“Cell” is a 2016 horror movie about cell phones based on a Stephen King novel that may focus more public attention on the ubiquitous but dangerous devices.
Gaining government or school notice of the issue has been almost impossible thus far. “Cell,” starring John Cusack and Samuel Jackson, is now available in video on demand.
Cecelia Doucette and Keith Marciniak of Ashland, Mass., who have created a five-part video series on the dangers of pulsed microwave radiation, say they got nowhere with school and public officials when they sought recognition of the problem.
“They told us they can’t go backwards on Wi-Fi and that children must have a 21st-century classroom and all the most modern tools,” says Doucette. She was “thrown for a bit of a loop” when she made a presentation to a school committee that included “very smart people”—technologists, teachers, professionals, etc., and got rebuffed. Her remarks are at the nine-minute mark of the first video.
Doucette recommends Reset Your Child's Brain by Victoria Dunckley, M.D., psychiatrist at the Centre for Life, West Los Angeles.
It is subtitled: "A Four Week Plan to End Meltdowns, Raise Grades and Boost Social Skills by Reversing the Effects of Electronic Screen-Time."
Dunckley says increasing numbers of children are being diagnosed with psychiatric disorders such as ADHD, Tourette’s, autism, depression and bipolar disorder. Other children have no formal diagnosis, yet seem out of control or stuck in terms of development. At the same time, more children are being prescribed “psych meds,” requiring special education, or receiving speech or occupational therapy. Disability benefits for mental and neurological disorders now dwarf every other disability category.
She believes such trends are linked to the daily barrage of stimulating screen-time on the sensitive nervous system of growing children. She urges parents to understand the science behind her conclusions.
Female Eggs, Male Sperm at Risk
Especially at risk because of the DNA-changing radiation are male sperm and female eggs, says Doucette. Research has shown a decline in sperm count and sperm motility after only four hours of exposure to cellphone radiation, she said.
Males can produce sperm throughout their adult lives but females only have the limited amount of eggs they are born with, she noted. “Ask Alice” explains the nature of sperm and female eggs:
“Unlike sperm, which are produced daily throughout a lifetime, human eggs are finite and found in the two ovaries. Ovaries, at birth, contain about one to two million immature eggs, or follicles.
“Over a lifetime, most follicles will die through a process known as atresia. Atresia begins at birth and continues throughout the course of the reproductive life. When puberty is reached and menstruation begins, only about 400,000 follicles remain."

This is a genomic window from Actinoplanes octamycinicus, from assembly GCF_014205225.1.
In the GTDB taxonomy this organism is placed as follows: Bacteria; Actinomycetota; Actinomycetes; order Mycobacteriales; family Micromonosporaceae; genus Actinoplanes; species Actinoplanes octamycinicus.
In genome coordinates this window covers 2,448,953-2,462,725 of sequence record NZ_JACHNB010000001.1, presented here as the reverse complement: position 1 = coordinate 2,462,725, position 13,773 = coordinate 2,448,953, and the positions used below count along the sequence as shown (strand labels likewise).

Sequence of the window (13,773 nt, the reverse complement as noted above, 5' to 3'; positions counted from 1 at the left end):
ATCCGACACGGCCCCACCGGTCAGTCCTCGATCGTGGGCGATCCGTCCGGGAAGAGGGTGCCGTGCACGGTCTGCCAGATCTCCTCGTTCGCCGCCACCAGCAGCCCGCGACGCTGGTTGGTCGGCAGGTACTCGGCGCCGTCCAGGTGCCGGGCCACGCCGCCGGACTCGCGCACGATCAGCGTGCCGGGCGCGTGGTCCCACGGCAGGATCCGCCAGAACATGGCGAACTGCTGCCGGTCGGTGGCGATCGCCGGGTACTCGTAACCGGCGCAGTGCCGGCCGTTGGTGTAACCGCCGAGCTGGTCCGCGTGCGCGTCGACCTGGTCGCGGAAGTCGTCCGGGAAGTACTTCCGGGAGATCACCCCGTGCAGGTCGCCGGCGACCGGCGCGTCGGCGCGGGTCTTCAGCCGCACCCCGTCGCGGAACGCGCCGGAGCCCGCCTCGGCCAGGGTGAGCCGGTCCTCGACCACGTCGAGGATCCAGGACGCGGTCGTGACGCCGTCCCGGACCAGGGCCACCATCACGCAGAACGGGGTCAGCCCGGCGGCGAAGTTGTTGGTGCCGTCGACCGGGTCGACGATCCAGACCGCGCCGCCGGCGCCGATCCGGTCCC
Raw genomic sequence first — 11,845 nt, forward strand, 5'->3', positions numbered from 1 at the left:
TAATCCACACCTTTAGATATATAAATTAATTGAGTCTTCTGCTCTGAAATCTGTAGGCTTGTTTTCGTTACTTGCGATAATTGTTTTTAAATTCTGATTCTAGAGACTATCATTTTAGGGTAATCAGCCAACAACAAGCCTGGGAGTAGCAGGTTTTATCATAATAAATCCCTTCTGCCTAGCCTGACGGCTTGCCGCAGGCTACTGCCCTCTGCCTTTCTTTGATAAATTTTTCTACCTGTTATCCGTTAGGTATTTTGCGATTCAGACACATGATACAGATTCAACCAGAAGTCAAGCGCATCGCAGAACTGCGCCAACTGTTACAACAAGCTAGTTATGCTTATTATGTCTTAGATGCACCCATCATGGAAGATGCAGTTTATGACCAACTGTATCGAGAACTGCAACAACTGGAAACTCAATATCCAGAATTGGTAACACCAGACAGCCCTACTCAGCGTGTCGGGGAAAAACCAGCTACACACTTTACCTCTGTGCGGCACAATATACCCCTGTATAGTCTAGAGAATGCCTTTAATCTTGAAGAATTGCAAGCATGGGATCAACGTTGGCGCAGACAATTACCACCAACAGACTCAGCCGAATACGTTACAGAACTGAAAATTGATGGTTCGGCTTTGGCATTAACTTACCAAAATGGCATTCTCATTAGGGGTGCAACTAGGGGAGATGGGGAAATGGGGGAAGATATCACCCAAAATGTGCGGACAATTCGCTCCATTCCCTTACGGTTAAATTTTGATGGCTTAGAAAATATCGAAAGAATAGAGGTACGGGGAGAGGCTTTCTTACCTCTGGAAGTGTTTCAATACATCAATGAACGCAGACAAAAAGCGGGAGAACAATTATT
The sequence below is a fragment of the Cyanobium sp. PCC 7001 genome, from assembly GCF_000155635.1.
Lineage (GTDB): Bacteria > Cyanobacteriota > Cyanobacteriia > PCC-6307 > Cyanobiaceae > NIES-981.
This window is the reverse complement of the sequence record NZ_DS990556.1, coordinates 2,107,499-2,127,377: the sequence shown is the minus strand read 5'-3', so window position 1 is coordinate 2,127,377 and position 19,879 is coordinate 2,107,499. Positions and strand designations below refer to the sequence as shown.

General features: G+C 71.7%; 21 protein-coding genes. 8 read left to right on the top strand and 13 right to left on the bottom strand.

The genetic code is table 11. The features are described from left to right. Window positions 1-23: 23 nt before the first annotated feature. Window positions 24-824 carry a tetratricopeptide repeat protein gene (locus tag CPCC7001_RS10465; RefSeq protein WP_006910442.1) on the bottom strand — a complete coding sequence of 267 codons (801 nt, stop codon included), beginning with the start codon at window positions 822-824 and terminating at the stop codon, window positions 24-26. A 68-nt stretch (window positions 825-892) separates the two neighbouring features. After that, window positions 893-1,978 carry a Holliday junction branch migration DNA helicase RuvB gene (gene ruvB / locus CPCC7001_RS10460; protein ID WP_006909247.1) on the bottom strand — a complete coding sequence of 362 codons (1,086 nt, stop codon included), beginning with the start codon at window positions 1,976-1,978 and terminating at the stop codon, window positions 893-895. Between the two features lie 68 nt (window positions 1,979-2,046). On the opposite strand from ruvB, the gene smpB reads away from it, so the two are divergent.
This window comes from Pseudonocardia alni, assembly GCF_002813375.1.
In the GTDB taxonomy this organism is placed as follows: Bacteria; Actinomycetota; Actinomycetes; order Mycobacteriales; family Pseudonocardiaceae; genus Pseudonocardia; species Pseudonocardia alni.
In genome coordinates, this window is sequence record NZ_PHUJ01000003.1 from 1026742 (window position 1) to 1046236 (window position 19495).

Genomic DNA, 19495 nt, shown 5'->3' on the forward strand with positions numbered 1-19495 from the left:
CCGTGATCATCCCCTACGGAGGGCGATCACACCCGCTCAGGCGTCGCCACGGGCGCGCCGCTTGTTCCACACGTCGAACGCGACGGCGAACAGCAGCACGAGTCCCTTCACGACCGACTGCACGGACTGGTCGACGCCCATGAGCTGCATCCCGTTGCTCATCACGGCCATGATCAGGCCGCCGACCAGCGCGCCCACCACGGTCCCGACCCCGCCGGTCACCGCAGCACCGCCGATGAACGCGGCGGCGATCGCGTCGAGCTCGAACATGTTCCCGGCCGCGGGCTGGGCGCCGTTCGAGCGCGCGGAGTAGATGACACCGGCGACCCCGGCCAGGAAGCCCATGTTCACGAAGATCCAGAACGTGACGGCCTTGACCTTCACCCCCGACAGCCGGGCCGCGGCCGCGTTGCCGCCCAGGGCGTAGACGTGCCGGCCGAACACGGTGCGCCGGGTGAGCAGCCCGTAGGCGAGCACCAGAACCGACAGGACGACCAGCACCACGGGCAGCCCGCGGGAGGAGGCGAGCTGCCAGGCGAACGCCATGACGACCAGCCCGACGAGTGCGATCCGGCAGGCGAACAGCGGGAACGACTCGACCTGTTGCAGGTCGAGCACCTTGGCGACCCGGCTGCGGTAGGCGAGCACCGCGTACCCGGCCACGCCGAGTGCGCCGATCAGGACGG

“With each menstrual cycle, a thousand follicles are lost and only one will mature into an ovum (egg), which is released into the fallopian tube, kicking off ovulation. That means that of the one to two million follicles, only about 400 will ever mature. Relatively little or no follicles remain at menopause, which usually begins between 48 to 55 years of age.”
Cellphones Produce “Zombies”
“Cell,” based on a 2006 book by King, tells how people are driven insane when they use their cellphones. An alien force takes over their minds and in some cases, instructs them to kill anyone nearby. In other cases, they are ordered to march in groups toward certain destinations.
The plot follows three people lucky enough not to have used their cellphones—two males and a 15-year-old girl.
They head north from Boston towards a town in New Hampshire where Clayton Riddell, played by Cusack, hopes to find his son alive at a school. Jackson plays Tom McCourt and Isabelle Fuhrman plays Alice.
Thousands of infected people are observed walking in groups and the trio theorizes that some kind of force is directing them by having access to their minds.
Stacey Keach plays Charles Ardai, headmaster of the Gaiten Academy in N.H., who says of cellphones: “I never liked the things, especially in an academic environment. I might have moved to keep them out of the school but would have been overruled. Might as well try to legislate against the rising of the tide…they emit radiation, are you aware of this? In minuscule amounts, it’s true, but still…a source of radiation that close to one’s head…one’s brain…”